What is the most effective way to phenotype (classify) patients with respiratory failure requiring mechanical ventilation?
Critical care medicine comprises a diffuse array of diseases, syndromes, illnesses and symptoms arising from those sources requiring advanced care by highly trained teams of interdisciplinary professionals. Research is sorely needed on generating evidence that is broadly applicable to a heterogeneous group of patients. This is a major challenge for researchers who enroll critically ill patients into their clinical trials. ...more »
What is the relation of environmental factors such as cigarette smoke exposure to the risk of developing acute lung injury as well as the outcome from acute lung injury and sepsis?
Are dietary fruits and vegetables, particularly leafy greens, protective against cardiovascular disease due to their ability to increase bioavailability of nitric oxide?
Does early cognitive rehabilitation (while on vent) improve long term cognitive function in ALI survivors?
Can novel extracorporeal devices that remove carbon dioxide be tested to limit or avoid positive pressure ventilation in patients with acute respiratory failure from COPD?
Do statins improve the outcome of ICU patients with sepsis or at great risk of developing sepsis?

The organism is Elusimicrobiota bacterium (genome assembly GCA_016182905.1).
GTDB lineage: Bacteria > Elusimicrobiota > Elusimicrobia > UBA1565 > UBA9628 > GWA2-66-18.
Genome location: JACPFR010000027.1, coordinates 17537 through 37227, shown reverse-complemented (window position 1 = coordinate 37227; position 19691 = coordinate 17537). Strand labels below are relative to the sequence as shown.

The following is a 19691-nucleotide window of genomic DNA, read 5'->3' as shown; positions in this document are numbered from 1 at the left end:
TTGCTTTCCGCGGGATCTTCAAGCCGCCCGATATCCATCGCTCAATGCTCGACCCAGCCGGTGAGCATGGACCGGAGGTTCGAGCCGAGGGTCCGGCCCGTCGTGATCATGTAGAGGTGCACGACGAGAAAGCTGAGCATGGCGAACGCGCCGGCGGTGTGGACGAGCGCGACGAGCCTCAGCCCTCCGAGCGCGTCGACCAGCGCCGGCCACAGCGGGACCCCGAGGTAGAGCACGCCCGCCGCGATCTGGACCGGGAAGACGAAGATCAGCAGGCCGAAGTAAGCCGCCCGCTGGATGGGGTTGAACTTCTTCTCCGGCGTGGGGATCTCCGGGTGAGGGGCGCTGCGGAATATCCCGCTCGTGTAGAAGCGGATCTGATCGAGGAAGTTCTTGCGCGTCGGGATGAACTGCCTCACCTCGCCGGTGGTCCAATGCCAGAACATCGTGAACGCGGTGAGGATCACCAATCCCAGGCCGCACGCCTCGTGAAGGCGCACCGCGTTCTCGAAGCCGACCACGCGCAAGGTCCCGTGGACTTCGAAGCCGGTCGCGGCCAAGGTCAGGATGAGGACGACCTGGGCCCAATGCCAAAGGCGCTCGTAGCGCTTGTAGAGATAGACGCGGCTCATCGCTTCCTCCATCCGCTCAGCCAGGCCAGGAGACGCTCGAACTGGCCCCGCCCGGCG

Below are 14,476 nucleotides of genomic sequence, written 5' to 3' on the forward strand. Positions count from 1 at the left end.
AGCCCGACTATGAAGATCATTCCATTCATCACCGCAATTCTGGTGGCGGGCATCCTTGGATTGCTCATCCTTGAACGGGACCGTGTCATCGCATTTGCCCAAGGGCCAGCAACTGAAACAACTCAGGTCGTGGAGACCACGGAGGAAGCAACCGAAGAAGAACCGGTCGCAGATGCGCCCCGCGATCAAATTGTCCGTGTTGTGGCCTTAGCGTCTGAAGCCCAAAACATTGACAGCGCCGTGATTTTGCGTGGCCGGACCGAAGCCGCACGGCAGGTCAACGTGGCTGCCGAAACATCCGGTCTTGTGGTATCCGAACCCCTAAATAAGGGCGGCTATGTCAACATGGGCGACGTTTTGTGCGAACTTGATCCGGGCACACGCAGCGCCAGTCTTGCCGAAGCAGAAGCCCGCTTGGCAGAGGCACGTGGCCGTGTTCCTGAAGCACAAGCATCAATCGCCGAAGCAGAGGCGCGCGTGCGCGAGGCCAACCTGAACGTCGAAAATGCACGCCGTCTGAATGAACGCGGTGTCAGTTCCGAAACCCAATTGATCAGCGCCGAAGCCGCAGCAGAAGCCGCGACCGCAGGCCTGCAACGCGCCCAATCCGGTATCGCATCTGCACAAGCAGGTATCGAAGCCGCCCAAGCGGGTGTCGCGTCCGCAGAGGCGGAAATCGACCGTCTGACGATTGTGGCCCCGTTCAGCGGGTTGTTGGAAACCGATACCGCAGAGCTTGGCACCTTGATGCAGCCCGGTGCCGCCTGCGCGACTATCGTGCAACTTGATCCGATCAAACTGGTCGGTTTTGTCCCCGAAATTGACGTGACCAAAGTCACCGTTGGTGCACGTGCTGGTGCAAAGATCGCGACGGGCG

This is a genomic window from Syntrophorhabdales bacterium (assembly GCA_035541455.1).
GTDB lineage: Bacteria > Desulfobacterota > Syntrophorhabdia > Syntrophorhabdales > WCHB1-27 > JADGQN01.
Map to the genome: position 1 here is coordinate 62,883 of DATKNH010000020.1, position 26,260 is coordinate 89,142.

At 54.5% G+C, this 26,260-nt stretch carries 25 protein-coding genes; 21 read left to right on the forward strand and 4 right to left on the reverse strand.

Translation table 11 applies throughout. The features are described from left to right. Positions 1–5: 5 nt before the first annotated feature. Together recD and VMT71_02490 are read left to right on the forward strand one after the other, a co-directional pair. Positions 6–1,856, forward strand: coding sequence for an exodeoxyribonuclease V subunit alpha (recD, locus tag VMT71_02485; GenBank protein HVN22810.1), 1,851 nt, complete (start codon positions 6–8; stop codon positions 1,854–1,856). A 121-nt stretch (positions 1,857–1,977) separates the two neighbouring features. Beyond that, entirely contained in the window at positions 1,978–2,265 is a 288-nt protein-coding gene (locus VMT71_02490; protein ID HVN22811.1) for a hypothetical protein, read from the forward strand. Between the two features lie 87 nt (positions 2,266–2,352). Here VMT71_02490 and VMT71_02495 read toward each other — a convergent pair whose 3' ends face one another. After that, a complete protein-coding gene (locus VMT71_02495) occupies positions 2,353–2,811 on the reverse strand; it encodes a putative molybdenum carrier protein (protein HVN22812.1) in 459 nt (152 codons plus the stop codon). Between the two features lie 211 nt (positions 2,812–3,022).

Density mapping of the need and flow of patients requiring acute care surgery vis-a-vis inter-facility transfer, care hand-off failures, post-acute care resource mismatch to articulate a funding plan resource allocation and development akin to what has been done for trauma care.
Palliation of symptoms associated with a number of pulmonary conditions; promotion of patient participation in symptom self-management across the spectrum of illness, from ICU admission to rehabilitation to home; requires a multi-disciplinary perspective and team. There are a plethora of distressing symptoms (anxiety, shortness of breath, cough, fatigue, weakness) associated with a number of chronic pulmonary conditions, ...more »
Would improving sleep and circadian rhythms in the critical care setting result in improved patient outcomes (e.g., reduce severity of infection, duration of intubation, length of hospital stay)?
Sepsis is the leading cause of death in hospitalized patients, the 3rd leading cause of death in all people in the US, the most common condition leading to widespread vascular collapse, among the most common causes of respiratory failure, and a frequent cause of acute cardiac dysfunction.
Microvascular ischemia is common, particularly in the setting of critical illness. We need better ways to evaluate, diagnose and treat these conditions, whether they relate to microvascular myocardial ischemia, as a primary diagnosis of complication of other acute illness, or non-myocardial ischemia during the course of surgery, injury, infection or acute illness.